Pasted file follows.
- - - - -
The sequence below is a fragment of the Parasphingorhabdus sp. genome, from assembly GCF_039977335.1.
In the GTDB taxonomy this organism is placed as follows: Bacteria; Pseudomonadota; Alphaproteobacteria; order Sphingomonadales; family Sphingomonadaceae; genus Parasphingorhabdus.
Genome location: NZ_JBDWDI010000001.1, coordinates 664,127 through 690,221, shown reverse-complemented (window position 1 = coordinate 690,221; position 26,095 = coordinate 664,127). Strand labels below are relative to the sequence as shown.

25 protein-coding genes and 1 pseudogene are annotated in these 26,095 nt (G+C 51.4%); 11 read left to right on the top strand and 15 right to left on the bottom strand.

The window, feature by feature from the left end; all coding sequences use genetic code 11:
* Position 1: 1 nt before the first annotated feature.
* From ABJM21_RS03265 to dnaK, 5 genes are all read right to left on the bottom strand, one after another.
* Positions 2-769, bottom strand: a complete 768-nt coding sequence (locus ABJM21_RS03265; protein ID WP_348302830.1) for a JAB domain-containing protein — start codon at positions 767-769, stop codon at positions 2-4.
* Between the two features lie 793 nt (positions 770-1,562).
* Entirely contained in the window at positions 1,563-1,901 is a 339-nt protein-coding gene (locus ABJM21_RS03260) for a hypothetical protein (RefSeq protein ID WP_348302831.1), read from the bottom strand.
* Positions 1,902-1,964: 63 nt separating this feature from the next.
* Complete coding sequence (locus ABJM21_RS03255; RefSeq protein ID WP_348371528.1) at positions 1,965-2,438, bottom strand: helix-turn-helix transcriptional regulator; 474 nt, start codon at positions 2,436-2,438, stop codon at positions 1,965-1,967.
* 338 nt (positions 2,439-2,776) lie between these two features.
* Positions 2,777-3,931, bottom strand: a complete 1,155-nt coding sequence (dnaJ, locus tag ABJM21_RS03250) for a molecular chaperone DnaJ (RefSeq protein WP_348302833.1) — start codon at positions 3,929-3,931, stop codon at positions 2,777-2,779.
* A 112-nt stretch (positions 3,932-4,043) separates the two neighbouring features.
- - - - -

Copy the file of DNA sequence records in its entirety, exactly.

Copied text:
The sequence below is a fragment of the Parasphingorhabdus sp. genome, from assembly GCF_039977335.1.
In the GTDB taxonomy this organism is placed as follows: Bacteria; Pseudomonadota; Alphaproteobacteria; order Sphingomonadales; family Sphingomonadaceae; genus Parasphingorhabdus.
Genome location: NZ_JBDWDI010000001.1, coordinates 664,127 through 690,221, shown reverse-complemented (window position 1 = coordinate 690,221; position 26,095 = coordinate 664,127). Strand labels below are relative to the sequence as shown.

25 protein-coding genes and 1 pseudogene are annotated in these 26,095 nt (G+C 51.4%); 11 read left to right on the top strand and 15 right to left on the bottom strand.

The window, feature by feature from the left end; all coding sequences use genetic code 11:
* Position 1: 1 nt before the first annotated feature.
* From ABJM21_RS03265 to dnaK, 5 genes are all read right to left on the bottom strand, one after another.
* Positions 2-769, bottom strand: a complete 768-nt coding sequence (locus ABJM21_RS03265; protein ID WP_348302830.1) for a JAB domain-containing protein — start codon at positions 767-769, stop codon at positions 2-4.
* Between the two features lie 793 nt (positions 770-1,562).
* Entirely contained in the window at positions 1,563-1,901 is a 339-nt protein-coding gene (locus ABJM21_RS03260) for a hypothetical protein (RefSeq protein ID WP_348302831.1), read from the bottom strand.
* Positions 1,902-1,964: 63 nt separating this feature from the next.
* Complete coding sequence (locus ABJM21_RS03255; RefSeq protein ID WP_348371528.1) at positions 1,965-2,438, bottom strand: helix-turn-helix transcriptional regulator; 474 nt, start codon at positions 2,436-2,438, stop codon at positions 1,965-1,967.
* 338 nt (positions 2,439-2,776) lie between these two features.
* Positions 2,777-3,931, bottom strand: a complete 1,155-nt coding sequence (dnaJ, locus tag ABJM21_RS03250) for a molecular chaperone DnaJ (RefSeq protein WP_348302833.1) — start codon at positions 3,929-3,931, stop codon at positions 2,777-2,779.
* A 112-nt stretch (positions 3,932-4,043) separates the two neighbouring features.